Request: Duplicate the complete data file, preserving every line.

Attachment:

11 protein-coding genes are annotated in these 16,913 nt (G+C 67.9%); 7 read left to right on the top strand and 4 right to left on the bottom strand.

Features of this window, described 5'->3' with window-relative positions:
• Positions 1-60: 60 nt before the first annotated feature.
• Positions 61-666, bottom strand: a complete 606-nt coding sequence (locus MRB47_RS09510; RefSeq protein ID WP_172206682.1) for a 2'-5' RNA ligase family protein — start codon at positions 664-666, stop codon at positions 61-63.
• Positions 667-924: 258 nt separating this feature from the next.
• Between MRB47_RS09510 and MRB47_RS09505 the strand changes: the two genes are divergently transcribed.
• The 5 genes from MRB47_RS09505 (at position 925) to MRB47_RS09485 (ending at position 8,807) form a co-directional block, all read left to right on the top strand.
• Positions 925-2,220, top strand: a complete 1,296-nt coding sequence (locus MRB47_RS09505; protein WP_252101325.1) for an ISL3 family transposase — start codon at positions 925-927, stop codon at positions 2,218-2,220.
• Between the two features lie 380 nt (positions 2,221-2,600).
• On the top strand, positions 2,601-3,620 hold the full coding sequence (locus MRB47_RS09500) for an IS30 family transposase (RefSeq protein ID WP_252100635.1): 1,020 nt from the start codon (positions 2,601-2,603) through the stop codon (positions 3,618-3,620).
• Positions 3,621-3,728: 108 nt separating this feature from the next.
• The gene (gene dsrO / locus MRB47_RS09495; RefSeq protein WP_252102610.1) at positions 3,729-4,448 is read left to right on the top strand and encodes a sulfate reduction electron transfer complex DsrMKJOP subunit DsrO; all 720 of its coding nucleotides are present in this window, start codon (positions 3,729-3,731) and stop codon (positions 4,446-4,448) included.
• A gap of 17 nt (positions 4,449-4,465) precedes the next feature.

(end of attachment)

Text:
11 protein-coding genes are annotated in these 16,913 nt (G+C 67.9%); 7 read left to right on the top strand and 4 right to left on the bottom strand.

Features of this window, described 5'->3' with window-relative positions:
• Positions 1-60: 60 nt before the first annotated feature.
• Positions 61-666, bottom strand: a complete 606-nt coding sequence (locus MRB47_RS09510; RefSeq protein ID WP_172206682.1) for a 2'-5' RNA ligase family protein — start codon at positions 664-666, stop codon at positions 61-63.
• Positions 667-924: 258 nt separating this feature from the next.
• Between MRB47_RS09510 and MRB47_RS09505 the strand changes: the two genes are divergently transcribed.
• The 5 genes from MRB47_RS09505 (at position 925) to MRB47_RS09485 (ending at position 8,807) form a co-directional block, all read left to right on the top strand.
• Positions 925-2,220, top strand: a complete 1,296-nt coding sequence (locus MRB47_RS09505; protein WP_252101325.1) for an ISL3 family transposase — start codon at positions 925-927, stop codon at positions 2,218-2,220.
• Between the two features lie 380 nt (positions 2,221-2,600).
• On the top strand, positions 2,601-3,620 hold the full coding sequence (locus MRB47_RS09500) for an IS30 family transposase (RefSeq protein ID WP_252100635.1): 1,020 nt from the start codon (positions 2,601-2,603) through the stop codon (positions 3,618-3,620).
• Positions 3,621-3,728: 108 nt separating this feature from the next.
• The gene (gene dsrO / locus MRB47_RS09495; RefSeq protein WP_252102610.1) at positions 3,729-4,448 is read left to right on the top strand and encodes a sulfate reduction electron transfer complex DsrMKJOP subunit DsrO; all 720 of its coding nucleotides are present in this window, start codon (positions 3,729-3,731) and stop codon (positions 4,446-4,448) included.
• A gap of 17 nt (positions 4,449-4,465) precedes the next feature.